It was during this search that I discovered a self-help support group. I was delighted. I was not alone, and there were other delightful souls that struggled with the same problem. It wasn’t the usual chat group; they expected commitment, setting boundaries that made recovery a reality. They gave information that was liberating and also sobering. I learned that OCD could get worse with age. That was a “wakeup moment” for me. I read and devoured all the information that came across my desk. I wanted to escape the horrible bondage I found myself in. I wanted my new life to be free from stuff. I read, learned and started to act on the suggestions of others that had recovery behind them. That became my lifeline. If they could do it so could I. I was determined. I clung to my newfound strategies like a junkyard dog with a bone. I got tunnel vision, and focused on the new journey to freedom. (I smile now thinking about it.) I became obsessive about the journey, if only for a season. Then a “bomb” hit my newfound strategies. My husband wanted to move! I love the city, my job and I was falling in love with my house again. I dug my heals in, feeling he would get it out of his system and we would get back to life the way it was. Wrong!
Looking for a new home was depressing; I hated every minute of it. I had panic moments. Not only did we have to move but our house would have to go on the market. Then my husband made his biggest mistake. He said we would have to get rid of most of our stuff. I told him politely that our looking days were over! I went into a tailspin and didn’t talk. I stopped working on the house but I did keep up the reclaimed areas. If he even thought about moving I could sense it. I got plain short-tempered and edgy. I suggested perhaps he should think about a life on his own. I stopped feeling warm and loving towards him. He backed off and stopped clucking about moving. I slowly got back into full-time decluttering and writing faithfully to my support list. It was an intense program for me and I was determined to join the winners on the list!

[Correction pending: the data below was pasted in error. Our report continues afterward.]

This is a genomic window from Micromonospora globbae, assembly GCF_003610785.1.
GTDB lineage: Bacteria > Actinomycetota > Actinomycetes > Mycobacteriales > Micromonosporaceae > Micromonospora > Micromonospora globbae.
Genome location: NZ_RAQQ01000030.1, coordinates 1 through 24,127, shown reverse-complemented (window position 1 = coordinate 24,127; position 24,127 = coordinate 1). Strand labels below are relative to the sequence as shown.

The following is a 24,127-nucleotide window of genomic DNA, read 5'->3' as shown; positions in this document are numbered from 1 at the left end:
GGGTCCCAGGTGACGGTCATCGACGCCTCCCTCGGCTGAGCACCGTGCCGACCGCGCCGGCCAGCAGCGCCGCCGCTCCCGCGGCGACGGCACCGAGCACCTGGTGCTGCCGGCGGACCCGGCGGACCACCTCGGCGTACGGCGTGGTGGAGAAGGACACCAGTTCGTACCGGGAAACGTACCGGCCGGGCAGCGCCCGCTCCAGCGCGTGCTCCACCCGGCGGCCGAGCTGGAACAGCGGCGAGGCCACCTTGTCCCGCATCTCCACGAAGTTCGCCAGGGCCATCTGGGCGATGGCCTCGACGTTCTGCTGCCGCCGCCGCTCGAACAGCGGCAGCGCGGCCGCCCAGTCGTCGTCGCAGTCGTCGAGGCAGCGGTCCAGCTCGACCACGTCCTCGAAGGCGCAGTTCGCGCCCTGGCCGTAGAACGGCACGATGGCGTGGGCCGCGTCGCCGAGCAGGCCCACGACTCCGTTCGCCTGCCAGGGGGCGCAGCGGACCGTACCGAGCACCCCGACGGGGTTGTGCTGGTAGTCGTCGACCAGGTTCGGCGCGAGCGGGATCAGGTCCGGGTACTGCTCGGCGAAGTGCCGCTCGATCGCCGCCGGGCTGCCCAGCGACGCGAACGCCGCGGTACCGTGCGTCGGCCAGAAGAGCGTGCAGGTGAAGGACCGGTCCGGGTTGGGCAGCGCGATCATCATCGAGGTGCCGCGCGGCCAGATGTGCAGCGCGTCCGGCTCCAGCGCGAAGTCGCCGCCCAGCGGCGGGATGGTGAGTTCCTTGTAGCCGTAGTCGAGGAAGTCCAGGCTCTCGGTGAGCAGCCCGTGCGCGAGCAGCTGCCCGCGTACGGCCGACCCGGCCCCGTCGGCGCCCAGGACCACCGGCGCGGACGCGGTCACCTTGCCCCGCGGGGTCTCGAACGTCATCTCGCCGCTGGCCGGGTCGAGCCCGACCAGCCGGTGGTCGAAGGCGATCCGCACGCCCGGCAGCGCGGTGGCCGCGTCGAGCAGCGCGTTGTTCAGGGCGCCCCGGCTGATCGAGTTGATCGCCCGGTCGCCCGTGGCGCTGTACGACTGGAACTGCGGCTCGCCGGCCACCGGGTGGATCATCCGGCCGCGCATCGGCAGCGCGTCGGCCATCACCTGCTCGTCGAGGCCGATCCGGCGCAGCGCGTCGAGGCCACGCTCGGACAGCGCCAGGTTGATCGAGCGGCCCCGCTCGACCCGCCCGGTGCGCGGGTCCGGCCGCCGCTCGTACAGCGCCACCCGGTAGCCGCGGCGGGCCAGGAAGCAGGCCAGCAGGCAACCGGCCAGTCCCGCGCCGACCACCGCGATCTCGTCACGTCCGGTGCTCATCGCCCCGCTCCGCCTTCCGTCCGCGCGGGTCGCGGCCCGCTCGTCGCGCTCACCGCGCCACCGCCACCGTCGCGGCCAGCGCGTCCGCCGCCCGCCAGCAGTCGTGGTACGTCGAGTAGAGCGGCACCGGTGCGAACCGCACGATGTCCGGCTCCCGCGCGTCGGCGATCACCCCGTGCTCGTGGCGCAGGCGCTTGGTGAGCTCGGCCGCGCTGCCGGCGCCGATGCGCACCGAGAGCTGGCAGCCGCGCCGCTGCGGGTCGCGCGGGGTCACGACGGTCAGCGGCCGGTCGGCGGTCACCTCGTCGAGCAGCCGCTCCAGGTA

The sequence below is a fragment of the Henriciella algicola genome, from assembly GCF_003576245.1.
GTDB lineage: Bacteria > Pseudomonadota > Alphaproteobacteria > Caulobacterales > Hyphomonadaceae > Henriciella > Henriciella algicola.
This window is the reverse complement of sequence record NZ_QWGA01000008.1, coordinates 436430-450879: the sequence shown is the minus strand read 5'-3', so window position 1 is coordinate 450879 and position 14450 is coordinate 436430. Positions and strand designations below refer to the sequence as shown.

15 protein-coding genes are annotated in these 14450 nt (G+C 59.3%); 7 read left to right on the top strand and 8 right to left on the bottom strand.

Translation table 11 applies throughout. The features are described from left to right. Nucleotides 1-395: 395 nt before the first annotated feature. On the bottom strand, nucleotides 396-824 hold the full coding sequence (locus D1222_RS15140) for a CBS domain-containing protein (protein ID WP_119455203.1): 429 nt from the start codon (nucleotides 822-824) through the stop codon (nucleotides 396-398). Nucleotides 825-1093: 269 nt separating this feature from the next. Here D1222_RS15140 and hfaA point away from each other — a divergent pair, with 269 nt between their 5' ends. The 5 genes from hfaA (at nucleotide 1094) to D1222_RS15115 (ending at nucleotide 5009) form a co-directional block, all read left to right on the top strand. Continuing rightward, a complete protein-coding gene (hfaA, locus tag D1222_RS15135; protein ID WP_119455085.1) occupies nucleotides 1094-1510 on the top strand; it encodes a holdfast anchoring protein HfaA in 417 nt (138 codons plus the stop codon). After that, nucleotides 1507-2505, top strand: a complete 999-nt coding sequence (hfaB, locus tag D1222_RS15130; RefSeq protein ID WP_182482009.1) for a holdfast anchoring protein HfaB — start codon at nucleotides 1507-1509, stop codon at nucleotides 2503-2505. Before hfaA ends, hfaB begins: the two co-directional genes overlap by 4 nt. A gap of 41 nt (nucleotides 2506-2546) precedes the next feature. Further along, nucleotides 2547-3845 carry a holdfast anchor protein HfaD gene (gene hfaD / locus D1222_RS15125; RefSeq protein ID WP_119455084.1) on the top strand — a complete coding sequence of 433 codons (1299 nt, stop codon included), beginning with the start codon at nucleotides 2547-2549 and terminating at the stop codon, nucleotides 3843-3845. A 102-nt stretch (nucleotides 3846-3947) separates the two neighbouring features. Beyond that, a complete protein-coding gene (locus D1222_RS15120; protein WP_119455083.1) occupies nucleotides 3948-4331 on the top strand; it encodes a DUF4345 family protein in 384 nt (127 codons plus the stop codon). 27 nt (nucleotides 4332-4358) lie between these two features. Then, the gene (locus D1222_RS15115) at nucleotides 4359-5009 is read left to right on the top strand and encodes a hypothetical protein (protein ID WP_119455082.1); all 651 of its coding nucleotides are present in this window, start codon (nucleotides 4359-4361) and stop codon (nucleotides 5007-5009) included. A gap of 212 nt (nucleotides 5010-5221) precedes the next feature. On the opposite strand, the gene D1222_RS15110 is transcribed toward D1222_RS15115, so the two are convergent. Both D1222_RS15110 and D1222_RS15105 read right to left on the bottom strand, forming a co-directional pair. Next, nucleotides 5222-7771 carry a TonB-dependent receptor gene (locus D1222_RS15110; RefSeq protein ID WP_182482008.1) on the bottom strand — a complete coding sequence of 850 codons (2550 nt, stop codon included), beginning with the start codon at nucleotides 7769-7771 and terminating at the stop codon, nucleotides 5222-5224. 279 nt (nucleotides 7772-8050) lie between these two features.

The cozier our house became, the more hubby became helpful. He didn’t make demands on tossing. He just asked to help. He waited for me to give directions, and would pitch in. We began to drag more and more stuff to the various thrift stores. When organizations phoned looking for donations we filled our front stoop with stuff. I was on a roll, and re-establishing my love relationship with my husband. I began to see him in a new light. He took me to every doctor’s appointment to encourage me. He never asked questions. He started to clue in to my needs. The day I saw my doctor was always difficult. I was exhausted, but I hung in. The doctor slowly started putting my appointments to once a week, and then every other week. I knew I was getting better. I was beginning to problem solve, seeing change. The group became my lifeline, they encouraged, made suggestions when I asked for help, and influenced me to press onward.